The 470 and 475 turned in creditible performances on all counts, but they are 4 color printers, and they dither more than the others.

All the printers turned in excellent prints when viewed by the naked eye. While less sharp, the HPs in no way drew attention to that point - it's only in direct critical comparison that the issue shows up.

I have a concern that affects both brands. The white spool blows out the highlights, or appears to. A moment's though shows that to be an incorrect analysis - the original has decent blue-gray shadow detail to begin with, and we are not dealing with a light-based process like chemical printing. There is no process involved in inkjet printing that can blow out the highlights. I seriously doubt that exceeding the gamut is involved - it's a mid tone blue gray that is missing here, the shadows of the white threads on each other. Delving into the bit level on a few of the prints (I've just done all this yesterday) shows that the 4 color printers (Canon 470 and 475) do a good job on the white spool, with just a few scattered dots for the blue-gray shadows. An Epson 925, casually tested, did similarly. However, the Canon 900D and 2 of the HPs (all I've looked at so far) are putting down a yellowish color in the shadows instead of a blue-gray. This feels like it may be a bug in the printers' sharpening algorithm. It may also be the reason for the dull performance in the red spool detail for the HP and high end Canon. Don't forget, there is a hefty little computer in there, and computer programs got bugs...

More on this when I have the time to review tests in detail. If you've run your own with this file, do a scan at 1200 and magnify to 4:1 to see the yellow dots. Go to negative color, and they are easier to spot as blue dots against a black background.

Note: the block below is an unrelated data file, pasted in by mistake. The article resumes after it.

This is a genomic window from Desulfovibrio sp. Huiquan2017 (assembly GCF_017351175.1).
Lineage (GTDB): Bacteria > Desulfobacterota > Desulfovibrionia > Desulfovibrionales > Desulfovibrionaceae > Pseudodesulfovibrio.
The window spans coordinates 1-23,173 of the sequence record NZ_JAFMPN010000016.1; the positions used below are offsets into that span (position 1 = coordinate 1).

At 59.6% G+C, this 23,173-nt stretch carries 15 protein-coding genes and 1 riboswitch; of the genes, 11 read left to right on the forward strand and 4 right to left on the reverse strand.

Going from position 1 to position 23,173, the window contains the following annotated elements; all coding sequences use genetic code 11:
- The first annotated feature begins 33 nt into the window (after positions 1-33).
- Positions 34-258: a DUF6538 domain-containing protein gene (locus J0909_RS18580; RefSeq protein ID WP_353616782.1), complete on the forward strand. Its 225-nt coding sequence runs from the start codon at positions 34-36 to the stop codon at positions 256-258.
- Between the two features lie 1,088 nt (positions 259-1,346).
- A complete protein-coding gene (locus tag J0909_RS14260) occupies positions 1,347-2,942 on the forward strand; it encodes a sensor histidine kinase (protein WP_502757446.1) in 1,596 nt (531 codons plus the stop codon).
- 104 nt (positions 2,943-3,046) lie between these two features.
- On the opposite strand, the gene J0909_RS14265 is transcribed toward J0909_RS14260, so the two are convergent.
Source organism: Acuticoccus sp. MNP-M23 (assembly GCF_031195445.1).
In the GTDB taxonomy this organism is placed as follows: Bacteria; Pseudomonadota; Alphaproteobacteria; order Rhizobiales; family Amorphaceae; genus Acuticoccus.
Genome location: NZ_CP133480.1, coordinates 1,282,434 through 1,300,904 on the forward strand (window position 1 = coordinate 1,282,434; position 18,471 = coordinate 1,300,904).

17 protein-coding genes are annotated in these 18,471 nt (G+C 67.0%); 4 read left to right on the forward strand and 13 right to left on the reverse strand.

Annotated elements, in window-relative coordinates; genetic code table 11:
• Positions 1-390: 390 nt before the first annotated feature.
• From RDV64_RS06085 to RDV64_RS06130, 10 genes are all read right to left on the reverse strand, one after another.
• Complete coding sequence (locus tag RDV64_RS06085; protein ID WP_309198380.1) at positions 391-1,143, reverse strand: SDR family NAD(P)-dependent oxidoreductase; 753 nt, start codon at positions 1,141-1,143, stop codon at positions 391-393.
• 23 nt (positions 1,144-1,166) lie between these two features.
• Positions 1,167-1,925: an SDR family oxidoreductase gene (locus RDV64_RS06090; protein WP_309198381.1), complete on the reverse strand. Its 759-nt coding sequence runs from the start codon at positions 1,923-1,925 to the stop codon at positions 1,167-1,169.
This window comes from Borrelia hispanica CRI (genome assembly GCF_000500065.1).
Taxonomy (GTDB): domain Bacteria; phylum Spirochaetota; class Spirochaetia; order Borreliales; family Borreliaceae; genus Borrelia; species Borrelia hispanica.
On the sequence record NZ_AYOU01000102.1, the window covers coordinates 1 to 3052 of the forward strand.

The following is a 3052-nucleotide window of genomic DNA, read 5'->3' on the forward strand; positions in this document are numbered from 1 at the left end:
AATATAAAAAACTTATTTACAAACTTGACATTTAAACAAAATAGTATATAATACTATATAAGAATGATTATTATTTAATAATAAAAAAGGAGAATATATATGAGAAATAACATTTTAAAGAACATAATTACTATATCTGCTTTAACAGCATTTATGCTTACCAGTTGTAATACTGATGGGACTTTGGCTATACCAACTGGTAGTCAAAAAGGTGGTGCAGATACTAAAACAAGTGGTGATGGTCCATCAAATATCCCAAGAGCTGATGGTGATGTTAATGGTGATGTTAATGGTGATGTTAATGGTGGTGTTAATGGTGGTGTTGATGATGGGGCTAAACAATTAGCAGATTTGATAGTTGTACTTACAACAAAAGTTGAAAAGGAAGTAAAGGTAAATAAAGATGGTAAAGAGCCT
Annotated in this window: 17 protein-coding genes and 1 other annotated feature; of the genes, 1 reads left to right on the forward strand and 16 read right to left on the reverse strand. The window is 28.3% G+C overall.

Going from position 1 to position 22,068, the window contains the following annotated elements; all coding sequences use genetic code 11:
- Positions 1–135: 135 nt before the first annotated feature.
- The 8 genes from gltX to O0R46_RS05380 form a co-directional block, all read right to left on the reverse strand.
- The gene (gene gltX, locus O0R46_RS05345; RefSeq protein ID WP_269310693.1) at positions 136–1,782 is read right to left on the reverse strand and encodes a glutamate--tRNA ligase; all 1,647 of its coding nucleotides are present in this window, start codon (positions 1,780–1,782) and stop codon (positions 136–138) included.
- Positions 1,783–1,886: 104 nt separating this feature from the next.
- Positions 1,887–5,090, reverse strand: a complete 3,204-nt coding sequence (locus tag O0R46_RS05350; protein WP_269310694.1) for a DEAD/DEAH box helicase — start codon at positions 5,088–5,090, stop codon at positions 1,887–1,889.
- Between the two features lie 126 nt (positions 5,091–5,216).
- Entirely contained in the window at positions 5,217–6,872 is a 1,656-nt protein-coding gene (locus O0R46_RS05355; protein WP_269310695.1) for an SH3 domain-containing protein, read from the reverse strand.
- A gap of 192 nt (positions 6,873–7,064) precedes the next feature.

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Old Nov 12, 2003, 3:01 AM   #15
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I did further examination of the white spool, scanning at 1600 DPI.

At 1200, at high magnification, the ink dots are not really resolved, but at 1600 they very nearly are.

What I believe I'm seeing are almost uniform distributions of yellow, cyan, and magenta dots - hardly surprising for the white spool. On a 6 color printer, those dots are cmY, as there is no "y", that is, no "light yellow", but on a 4 color printer, we have CMY, with no light colors of any kind.

What I initially thought (from observation) was a blue-gray in the shadows of the original is by actual measurement closer to a purple-gray, with some blue and some magenta.

At 1200 DPI, the more intense full yellow stands out compared to the light magenta and light cyan of the 6 color printer, and it looks like yellow dots on a vaguely pastel background. But at 1600 dpi, it's clearer that it's meant to be a more nearly uniform distribution of dots. And with a 4 color printer, the intensities are more nearly equal at any resolution.

On the six color printers, with the delicate shadows of the white spool, it may be that the greater intensity of the yellow is countering the blue componentof the shadows, weakening overall shadow definition.

Presumably, on a 4 color printer, the more even intensity of the CMY dots preserves the shadow better. At least, that's the best theory I've come up with so far...